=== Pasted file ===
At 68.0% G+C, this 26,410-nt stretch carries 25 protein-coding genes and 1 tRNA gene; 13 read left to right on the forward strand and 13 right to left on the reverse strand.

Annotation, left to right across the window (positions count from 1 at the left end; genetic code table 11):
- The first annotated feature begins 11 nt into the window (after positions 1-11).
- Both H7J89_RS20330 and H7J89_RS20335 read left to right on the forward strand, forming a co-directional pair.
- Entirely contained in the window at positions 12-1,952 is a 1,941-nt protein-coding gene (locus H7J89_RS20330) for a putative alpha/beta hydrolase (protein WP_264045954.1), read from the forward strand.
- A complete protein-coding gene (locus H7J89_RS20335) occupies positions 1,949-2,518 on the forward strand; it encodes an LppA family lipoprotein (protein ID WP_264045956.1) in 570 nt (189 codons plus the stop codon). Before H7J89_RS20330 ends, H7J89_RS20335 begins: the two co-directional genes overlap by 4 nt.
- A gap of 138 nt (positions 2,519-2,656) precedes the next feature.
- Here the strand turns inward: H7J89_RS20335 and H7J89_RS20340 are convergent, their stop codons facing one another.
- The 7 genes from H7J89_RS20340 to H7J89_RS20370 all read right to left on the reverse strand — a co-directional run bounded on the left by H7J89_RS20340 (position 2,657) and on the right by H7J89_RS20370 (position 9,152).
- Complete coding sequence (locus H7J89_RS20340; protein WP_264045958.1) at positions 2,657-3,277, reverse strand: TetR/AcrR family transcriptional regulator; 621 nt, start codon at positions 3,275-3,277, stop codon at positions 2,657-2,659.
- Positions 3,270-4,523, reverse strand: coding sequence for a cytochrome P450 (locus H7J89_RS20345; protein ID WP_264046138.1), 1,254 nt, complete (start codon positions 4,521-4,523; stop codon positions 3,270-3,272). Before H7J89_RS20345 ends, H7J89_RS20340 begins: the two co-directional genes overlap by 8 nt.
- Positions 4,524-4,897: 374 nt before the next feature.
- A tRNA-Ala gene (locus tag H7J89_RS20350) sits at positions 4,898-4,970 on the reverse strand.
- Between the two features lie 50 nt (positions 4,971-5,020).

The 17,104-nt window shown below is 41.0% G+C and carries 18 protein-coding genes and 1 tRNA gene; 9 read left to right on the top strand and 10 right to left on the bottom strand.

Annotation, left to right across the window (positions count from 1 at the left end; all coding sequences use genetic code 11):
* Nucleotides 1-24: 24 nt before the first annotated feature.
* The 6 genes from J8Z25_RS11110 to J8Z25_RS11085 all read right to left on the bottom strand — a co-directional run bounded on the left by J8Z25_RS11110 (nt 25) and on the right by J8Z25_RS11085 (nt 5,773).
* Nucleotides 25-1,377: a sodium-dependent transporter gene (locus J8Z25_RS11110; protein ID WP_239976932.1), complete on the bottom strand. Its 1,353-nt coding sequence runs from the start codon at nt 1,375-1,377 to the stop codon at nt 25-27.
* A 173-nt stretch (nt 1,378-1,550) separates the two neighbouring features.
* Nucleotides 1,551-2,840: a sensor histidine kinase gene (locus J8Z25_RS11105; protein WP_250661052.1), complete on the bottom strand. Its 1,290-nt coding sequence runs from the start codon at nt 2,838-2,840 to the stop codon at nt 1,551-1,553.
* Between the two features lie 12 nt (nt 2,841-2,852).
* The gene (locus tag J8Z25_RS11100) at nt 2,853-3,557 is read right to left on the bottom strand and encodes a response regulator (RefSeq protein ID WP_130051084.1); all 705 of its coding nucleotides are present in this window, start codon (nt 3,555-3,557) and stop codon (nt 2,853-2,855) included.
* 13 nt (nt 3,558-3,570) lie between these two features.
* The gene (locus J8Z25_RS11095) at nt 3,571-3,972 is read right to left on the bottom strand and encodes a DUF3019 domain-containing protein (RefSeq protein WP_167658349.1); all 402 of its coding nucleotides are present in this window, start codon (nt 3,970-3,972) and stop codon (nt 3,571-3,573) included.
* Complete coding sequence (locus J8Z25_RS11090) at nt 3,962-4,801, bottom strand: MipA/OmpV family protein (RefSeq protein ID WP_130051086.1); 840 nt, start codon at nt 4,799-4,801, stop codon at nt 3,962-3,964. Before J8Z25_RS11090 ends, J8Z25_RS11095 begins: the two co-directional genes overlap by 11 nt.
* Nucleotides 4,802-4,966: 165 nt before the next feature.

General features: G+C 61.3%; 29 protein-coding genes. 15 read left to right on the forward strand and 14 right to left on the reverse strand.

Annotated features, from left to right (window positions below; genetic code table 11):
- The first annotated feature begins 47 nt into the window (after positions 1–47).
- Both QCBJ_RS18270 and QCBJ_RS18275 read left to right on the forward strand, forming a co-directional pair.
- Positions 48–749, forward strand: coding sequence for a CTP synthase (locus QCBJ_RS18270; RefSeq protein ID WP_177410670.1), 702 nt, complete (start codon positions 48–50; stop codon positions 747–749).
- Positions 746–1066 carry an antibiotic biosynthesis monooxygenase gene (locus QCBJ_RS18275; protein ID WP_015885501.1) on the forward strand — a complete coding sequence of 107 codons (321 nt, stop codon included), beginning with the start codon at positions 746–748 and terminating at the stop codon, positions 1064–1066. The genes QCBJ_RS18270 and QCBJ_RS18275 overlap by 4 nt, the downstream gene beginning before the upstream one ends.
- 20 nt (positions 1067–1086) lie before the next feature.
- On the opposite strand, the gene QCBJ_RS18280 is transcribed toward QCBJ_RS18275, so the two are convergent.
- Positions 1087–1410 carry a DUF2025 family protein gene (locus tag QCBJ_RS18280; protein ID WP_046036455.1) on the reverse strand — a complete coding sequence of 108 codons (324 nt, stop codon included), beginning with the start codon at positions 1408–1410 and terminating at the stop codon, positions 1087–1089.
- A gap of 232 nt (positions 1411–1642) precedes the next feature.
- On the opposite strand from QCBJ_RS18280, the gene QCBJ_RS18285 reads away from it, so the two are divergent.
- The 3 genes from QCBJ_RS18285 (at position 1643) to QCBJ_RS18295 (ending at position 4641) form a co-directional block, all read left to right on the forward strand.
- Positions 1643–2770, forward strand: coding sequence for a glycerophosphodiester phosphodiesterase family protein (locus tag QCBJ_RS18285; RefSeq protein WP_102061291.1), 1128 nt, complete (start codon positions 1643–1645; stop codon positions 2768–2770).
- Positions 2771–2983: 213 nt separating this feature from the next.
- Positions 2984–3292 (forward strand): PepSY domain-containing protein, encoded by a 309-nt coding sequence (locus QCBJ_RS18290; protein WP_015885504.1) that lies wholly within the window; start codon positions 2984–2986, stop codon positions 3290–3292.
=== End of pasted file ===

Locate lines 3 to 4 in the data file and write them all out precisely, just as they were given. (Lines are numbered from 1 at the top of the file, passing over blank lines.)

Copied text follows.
- The first annotated feature begins 11 nt into the window (after positions 1-11).
- Both H7J89_RS20330 and H7J89_RS20335 read left to right on the forward strand, forming a co-directional pair.